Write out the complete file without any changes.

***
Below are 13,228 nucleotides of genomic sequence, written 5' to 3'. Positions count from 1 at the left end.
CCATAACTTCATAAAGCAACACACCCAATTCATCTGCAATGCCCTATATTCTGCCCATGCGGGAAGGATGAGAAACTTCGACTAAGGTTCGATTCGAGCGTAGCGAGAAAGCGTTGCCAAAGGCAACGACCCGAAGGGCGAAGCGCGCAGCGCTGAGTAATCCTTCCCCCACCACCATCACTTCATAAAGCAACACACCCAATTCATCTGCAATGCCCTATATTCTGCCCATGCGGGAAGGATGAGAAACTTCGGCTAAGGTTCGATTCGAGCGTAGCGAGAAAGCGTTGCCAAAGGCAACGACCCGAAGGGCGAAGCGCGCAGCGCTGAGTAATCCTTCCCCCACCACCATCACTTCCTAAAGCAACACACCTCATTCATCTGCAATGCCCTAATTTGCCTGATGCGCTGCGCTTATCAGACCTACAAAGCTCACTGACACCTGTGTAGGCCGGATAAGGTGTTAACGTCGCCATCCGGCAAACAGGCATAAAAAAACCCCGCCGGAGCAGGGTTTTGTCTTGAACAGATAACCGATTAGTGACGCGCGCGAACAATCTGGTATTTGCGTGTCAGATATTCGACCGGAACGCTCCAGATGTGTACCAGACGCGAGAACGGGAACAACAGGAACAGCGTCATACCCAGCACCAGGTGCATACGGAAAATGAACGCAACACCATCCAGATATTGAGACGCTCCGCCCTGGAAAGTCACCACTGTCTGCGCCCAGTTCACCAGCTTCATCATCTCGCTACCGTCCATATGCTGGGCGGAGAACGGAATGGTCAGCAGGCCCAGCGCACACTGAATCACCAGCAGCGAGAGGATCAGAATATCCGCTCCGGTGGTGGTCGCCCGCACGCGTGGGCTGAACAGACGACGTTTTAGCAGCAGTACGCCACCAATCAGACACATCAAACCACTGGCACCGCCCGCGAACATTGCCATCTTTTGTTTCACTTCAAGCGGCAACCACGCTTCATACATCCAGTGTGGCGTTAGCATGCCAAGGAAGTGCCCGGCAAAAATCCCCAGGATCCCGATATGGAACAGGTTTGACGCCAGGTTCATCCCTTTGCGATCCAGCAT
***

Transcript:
Below are 13,228 nucleotides of genomic sequence, written 5' to 3'. Positions count from 1 at the left end.
CCATAACTTCATAAAGCAACACACCCAATTCATCTGCAATGCCCTATATTCTGCCCATGCGGGAAGGATGAGAAACTTCGACTAAGGTTCGATTCGAGCGTAGCGAGAAAGCGTTGCCAAAGGCAACGACCCGAAGGGCGAAGCGCGCAGCGCTGAGTAATCCTTCCCCCACCACCATCACTTCATAAAGCAACACACCCAATTCATCTGCAATGCCCTATATTCTGCCCATGCGGGAAGGATGAGAAACTTCGGCTAAGGTTCGATTCGAGCGTAGCGAGAAAGCGTTGCCAAAGGCAACGACCCGAAGGGCGAAGCGCGCAGCGCTGAGTAATCCTTCCCCCACCACCATCACTTCCTAAAGCAACACACCTCATTCATCTGCAATGCCCTAATTTGCCTGATGCGCTGCGCTTATCAGACCTACAAAGCTCACTGACACCTGTGTAGGCCGGATAAGGTGTTAACGTCGCCATCCGGCAAACAGGCATAAAAAAACCCCGCCGGAGCAGGGTTTTGTCTTGAACAGATAACCGATTAGTGACGCGCGCGAACAATCTGGTATTTGCGTGTCAGATATTCGACCGGAACGCTCCAGATGTGTACCAGACGCGAGAACGGGAACAACAGGAACAGCGTCATACCCAGCACCAGGTGCATACGGAAAATGAACGCAACACCATCCAGATATTGAGACGCTCCGCCCTGGAAAGTCACCACTGTCTGCGCCCAGTTCACCAGCTTCATCATCTCGCTACCGTCCATATGCTGGGCGGAGAACGGAATGGTCAGCAGGCCCAGCGCACACTGAATCACCAGCAGCGAGAGGATCAGAATATCCGCTCCGGTGGTGGTCGCCCGCACGCGTGGGCTGAACAGACGACGTTTTAGCAGCAGTACGCCACCAATCAGACACATCAAACCACTGGCACCGCCCGCGAACATTGCCATCTTTTGTTTCACTTCAAGCGGCAACCACGCTTCATACATCCAGTGTGGCGTTAGCATGCCAAGGAAGTGCCCGGCAAAAATCCCCAGGATCCCGATATGGAACAGGTTTGACGCCAGGTTCATCCCTTTGCGATCCAGCAT